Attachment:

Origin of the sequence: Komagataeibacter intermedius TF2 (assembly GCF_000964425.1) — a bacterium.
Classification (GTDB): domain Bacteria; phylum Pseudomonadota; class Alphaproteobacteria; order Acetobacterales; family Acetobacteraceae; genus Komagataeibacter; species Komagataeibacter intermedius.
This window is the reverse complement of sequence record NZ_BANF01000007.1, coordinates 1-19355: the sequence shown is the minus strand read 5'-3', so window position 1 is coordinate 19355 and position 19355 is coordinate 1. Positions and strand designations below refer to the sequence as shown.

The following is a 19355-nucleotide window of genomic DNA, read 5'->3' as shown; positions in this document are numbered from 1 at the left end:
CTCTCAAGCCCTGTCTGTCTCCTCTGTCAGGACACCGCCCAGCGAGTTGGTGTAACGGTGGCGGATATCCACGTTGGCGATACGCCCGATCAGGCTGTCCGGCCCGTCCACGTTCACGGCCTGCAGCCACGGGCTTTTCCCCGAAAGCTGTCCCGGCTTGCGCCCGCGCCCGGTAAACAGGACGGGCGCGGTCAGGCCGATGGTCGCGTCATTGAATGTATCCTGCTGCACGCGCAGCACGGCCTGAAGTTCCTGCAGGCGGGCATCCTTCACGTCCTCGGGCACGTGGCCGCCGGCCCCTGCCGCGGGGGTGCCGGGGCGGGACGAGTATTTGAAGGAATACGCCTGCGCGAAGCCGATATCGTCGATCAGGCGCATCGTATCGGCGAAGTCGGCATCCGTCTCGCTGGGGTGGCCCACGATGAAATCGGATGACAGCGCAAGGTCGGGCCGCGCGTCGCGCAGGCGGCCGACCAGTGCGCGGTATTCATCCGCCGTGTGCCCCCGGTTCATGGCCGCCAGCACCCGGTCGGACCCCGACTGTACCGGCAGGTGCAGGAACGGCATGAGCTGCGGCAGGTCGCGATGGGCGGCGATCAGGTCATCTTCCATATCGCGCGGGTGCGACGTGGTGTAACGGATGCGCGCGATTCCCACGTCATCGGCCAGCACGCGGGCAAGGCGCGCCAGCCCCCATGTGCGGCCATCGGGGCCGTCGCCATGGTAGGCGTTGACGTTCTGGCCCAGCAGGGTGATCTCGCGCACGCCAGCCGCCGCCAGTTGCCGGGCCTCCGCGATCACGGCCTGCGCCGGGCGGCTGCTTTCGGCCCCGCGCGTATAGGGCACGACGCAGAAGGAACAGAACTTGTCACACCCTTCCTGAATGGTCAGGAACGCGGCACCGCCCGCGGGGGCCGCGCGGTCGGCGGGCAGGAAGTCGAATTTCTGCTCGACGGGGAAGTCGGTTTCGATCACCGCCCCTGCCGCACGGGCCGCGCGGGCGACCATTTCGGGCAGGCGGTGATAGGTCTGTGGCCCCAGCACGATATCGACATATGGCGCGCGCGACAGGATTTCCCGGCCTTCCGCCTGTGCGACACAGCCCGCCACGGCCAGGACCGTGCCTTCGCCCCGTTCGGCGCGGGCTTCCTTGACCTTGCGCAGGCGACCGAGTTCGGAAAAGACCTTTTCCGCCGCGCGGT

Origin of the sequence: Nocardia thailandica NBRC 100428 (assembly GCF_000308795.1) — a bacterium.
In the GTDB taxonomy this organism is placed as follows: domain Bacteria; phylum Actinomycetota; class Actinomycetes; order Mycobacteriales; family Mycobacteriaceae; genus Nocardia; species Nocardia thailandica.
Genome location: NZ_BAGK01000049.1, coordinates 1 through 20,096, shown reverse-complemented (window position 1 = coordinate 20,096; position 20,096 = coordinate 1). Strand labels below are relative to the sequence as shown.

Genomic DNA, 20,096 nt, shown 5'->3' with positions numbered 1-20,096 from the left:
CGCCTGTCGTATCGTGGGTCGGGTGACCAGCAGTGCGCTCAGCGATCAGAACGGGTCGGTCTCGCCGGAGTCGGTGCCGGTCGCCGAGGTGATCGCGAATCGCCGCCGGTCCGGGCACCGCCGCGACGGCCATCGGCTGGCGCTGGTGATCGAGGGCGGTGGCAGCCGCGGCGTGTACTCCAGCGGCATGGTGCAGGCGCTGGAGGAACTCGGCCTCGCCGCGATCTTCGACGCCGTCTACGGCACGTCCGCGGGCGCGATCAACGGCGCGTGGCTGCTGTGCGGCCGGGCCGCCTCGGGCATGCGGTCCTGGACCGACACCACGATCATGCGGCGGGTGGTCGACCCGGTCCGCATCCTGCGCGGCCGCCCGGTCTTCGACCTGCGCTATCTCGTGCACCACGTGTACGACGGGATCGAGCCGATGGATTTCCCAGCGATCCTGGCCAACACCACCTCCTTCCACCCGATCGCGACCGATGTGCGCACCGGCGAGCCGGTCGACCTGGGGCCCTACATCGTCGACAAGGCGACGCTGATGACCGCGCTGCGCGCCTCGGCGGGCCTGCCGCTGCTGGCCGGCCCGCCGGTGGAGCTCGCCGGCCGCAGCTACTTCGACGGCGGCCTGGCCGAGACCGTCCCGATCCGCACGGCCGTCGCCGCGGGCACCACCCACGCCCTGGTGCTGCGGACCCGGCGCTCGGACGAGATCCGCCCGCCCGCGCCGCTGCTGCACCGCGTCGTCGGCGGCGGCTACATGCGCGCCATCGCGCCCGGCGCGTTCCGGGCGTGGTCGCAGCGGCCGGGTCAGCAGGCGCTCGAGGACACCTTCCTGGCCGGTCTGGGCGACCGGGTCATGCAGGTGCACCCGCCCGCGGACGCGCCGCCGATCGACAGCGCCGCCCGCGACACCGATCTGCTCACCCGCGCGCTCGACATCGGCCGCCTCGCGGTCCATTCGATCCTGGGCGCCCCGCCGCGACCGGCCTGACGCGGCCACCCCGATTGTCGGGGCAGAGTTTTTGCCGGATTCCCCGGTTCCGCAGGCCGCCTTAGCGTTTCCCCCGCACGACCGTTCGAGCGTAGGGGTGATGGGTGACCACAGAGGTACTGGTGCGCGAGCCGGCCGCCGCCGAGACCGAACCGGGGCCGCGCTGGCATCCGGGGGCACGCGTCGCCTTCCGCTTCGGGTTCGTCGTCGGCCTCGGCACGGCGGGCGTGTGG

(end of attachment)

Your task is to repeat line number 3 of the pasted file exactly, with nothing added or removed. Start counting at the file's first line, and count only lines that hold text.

This window is the reverse complement of sequence record NZ_BANF01000007.1, coordinates 1-19355: the sequence shown is the minus strand read 5'-3', so window position 1 is coordinate 19355 and position 19355 is coordinate 1. Positions and strand designations below refer to the sequence as shown.